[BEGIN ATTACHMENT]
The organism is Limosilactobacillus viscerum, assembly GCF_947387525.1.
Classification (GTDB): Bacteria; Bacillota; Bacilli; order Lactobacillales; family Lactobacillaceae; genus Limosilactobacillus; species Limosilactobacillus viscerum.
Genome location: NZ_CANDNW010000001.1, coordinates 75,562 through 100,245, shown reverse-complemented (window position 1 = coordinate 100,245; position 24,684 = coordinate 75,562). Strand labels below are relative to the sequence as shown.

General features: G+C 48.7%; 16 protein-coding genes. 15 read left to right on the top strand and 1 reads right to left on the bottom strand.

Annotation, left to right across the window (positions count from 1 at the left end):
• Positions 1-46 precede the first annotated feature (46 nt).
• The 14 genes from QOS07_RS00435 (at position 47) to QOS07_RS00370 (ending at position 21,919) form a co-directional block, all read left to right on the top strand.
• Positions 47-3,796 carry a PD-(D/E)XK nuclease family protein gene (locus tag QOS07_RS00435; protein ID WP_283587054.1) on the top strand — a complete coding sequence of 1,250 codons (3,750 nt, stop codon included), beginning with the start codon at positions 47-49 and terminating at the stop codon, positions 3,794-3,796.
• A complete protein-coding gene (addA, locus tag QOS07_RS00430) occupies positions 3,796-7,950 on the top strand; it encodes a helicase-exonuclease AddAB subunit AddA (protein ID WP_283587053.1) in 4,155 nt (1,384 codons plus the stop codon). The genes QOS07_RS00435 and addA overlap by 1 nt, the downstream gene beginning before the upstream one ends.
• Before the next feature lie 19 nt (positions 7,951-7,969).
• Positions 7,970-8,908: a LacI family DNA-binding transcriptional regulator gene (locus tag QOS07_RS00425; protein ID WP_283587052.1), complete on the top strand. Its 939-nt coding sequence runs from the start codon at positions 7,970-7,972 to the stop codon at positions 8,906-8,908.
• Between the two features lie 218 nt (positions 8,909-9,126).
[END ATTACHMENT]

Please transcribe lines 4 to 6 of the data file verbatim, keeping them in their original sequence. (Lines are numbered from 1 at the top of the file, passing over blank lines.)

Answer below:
General features: G+C 48.7%; 16 protein-coding genes. 15 read left to right on the top strand and 1 reads right to left on the bottom strand.

Annotation, left to right across the window (positions count from 1 at the left end):
• Positions 1-46 precede the first annotated feature (46 nt).